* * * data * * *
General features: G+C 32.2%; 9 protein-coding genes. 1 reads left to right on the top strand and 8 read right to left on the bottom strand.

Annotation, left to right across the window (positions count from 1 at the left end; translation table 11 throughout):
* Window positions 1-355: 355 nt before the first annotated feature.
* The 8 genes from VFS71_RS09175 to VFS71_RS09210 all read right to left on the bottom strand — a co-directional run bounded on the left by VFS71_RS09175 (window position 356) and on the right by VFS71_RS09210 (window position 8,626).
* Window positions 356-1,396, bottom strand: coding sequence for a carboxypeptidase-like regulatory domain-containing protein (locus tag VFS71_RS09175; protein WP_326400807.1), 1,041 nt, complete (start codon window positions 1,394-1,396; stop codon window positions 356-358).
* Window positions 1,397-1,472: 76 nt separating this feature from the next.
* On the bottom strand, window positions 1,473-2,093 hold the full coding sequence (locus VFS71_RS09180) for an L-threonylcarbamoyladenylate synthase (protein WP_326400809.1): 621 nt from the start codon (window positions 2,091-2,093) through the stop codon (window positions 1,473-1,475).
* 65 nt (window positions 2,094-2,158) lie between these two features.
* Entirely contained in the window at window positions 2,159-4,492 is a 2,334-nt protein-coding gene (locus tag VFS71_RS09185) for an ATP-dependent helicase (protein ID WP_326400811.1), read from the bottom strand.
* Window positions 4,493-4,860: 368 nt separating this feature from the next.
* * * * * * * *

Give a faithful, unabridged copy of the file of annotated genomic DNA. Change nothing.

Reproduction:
General features: G+C 32.2%; 9 protein-coding genes. 1 reads left to right on the top strand and 8 read right to left on the bottom strand.

Annotation, left to right across the window (positions count from 1 at the left end; translation table 11 throughout):
* Window positions 1-355: 355 nt before the first annotated feature.
* The 8 genes from VFS71_RS09175 to VFS71_RS09210 all read right to left on the bottom strand — a co-directional run bounded on the left by VFS71_RS09175 (window position 356) and on the right by VFS71_RS09210 (window position 8,626).
* Window positions 356-1,396, bottom strand: coding sequence for a carboxypeptidase-like regulatory domain-containing protein (locus tag VFS71_RS09175; protein WP_326400807.1), 1,041 nt, complete (start codon window positions 1,394-1,396; stop codon window positions 356-358).
* Window positions 1,397-1,472: 76 nt separating this feature from the next.
* On the bottom strand, window positions 1,473-2,093 hold the full coding sequence (locus VFS71_RS09180) for an L-threonylcarbamoyladenylate synthase (protein WP_326400809.1): 621 nt from the start codon (window positions 2,091-2,093) through the stop codon (window positions 1,473-1,475).
* 65 nt (window positions 2,094-2,158) lie between these two features.
* Entirely contained in the window at window positions 2,159-4,492 is a 2,334-nt protein-coding gene (locus tag VFS71_RS09185) for an ATP-dependent helicase (protein ID WP_326400811.1), read from the bottom strand.
* Window positions 4,493-4,860: 368 nt separating this feature from the next.